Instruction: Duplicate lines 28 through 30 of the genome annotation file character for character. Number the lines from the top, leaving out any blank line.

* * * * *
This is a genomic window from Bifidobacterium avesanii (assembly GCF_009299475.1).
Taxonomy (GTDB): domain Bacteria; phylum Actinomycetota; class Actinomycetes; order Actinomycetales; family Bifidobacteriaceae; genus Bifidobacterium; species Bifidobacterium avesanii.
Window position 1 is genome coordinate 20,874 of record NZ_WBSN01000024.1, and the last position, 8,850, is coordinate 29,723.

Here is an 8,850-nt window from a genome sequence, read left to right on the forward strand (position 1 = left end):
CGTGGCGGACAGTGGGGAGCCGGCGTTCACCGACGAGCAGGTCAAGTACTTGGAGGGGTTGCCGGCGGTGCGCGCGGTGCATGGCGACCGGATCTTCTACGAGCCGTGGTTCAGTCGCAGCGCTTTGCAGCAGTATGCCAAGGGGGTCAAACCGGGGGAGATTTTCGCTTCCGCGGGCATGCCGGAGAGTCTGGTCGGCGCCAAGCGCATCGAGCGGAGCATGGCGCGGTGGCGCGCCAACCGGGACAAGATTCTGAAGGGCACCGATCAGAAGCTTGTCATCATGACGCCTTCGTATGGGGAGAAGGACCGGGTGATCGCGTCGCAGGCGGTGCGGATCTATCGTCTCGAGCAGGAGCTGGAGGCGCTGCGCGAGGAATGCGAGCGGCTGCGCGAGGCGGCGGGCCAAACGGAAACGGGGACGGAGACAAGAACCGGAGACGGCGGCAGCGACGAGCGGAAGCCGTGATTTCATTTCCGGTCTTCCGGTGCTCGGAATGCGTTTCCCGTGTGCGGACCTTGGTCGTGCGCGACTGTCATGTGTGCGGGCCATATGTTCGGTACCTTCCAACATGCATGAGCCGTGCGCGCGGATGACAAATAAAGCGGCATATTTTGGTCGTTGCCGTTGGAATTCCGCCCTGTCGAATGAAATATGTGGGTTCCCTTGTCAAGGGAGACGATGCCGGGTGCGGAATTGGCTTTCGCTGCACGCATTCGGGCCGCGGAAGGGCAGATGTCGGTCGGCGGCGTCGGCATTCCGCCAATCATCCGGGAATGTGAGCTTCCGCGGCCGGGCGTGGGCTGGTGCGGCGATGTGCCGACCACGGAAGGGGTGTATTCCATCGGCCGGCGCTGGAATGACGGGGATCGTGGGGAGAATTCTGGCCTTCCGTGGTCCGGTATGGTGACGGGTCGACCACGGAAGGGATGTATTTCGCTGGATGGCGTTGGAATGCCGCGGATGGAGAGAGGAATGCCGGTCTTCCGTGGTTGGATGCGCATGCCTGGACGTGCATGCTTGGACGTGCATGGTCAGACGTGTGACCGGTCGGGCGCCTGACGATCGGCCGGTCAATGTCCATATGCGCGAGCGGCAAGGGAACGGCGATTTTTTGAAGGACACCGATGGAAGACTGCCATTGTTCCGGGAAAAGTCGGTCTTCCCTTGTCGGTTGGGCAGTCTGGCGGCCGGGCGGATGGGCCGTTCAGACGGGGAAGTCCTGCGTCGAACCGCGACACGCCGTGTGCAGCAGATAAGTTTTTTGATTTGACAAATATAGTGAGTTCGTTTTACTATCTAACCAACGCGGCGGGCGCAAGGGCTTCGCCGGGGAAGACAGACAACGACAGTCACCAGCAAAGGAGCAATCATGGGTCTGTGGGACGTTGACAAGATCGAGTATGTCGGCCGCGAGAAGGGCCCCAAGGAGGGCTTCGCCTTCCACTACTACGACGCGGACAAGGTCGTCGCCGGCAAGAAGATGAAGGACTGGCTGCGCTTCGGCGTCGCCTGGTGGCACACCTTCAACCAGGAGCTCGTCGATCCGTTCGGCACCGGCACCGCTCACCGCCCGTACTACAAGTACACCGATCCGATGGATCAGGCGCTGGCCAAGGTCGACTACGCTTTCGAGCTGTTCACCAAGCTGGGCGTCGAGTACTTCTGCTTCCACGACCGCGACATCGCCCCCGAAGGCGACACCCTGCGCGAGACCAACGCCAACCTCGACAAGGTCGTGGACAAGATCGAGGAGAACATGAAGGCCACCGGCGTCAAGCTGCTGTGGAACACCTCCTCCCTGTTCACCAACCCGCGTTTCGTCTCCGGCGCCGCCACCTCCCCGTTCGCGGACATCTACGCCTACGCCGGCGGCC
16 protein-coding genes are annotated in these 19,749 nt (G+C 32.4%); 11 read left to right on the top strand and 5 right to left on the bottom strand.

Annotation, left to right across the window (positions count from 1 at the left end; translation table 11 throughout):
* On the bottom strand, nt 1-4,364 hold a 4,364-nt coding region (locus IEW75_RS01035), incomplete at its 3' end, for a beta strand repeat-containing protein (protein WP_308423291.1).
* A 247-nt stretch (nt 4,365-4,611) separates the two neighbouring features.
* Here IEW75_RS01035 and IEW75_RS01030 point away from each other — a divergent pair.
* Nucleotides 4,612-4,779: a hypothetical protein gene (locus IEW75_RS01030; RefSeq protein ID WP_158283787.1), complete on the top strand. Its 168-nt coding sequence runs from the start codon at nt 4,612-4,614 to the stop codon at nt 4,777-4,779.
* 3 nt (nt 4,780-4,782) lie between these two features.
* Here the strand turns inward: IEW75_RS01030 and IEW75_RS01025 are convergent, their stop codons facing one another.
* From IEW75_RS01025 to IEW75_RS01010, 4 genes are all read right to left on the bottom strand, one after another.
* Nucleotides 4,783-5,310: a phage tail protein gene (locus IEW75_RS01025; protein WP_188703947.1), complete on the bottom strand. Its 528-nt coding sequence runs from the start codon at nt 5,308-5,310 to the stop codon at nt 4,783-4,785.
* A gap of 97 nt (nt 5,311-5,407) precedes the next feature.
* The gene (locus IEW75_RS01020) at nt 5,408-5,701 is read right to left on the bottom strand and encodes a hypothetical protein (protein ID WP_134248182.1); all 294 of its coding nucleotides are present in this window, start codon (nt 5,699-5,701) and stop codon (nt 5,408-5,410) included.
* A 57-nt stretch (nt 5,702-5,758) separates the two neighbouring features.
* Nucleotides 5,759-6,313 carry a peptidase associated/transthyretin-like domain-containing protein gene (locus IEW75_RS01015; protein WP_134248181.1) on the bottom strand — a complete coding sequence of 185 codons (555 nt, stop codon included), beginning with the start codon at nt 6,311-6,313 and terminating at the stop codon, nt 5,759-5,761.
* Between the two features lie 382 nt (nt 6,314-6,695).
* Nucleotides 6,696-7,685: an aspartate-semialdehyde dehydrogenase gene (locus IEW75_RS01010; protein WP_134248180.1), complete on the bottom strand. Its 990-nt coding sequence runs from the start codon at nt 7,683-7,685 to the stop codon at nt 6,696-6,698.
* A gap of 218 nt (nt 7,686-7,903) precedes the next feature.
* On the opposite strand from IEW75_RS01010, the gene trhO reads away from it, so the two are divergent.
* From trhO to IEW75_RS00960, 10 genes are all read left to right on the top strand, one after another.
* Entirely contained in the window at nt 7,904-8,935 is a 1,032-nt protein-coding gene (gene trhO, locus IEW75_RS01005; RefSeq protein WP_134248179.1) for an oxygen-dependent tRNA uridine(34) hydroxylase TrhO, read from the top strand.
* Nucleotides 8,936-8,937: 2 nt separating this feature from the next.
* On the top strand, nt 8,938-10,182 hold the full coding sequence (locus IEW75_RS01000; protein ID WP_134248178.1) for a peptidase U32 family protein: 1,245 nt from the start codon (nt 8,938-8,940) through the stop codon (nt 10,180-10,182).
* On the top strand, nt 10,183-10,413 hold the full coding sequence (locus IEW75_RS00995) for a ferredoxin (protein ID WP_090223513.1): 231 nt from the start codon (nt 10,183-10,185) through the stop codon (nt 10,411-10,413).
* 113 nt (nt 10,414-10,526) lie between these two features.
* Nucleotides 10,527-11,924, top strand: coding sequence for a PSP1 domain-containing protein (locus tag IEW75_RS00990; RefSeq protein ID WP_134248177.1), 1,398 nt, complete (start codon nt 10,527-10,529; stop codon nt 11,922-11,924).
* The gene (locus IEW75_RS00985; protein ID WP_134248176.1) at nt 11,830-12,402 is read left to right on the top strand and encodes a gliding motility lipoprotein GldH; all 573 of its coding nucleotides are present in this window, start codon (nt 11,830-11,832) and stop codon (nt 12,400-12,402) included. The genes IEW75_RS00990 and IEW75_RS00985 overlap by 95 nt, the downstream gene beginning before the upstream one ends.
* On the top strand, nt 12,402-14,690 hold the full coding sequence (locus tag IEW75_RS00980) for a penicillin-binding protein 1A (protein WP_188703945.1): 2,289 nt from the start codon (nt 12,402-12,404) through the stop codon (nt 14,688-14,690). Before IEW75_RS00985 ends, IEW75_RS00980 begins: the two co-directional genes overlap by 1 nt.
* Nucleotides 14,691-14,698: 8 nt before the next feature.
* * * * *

* On the top strand, nt 10,183-10,413 hold the full coding sequence (locus IEW75_RS00995) for a ferredoxin (protein ID WP_090223513.1): 231 nt from the start codon (nt 10,183-10,185) through the stop codon (nt 10,411-10,413).
* 113 nt (nt 10,414-10,526) lie between these two features.
* Nucleotides 10,527-11,924, top strand: coding sequence for a PSP1 domain-containing protein (locus tag IEW75_RS00990; RefSeq protein ID WP_134248177.1), 1,398 nt, complete (start codon nt 10,527-10,529; stop codon nt 11,922-11,924).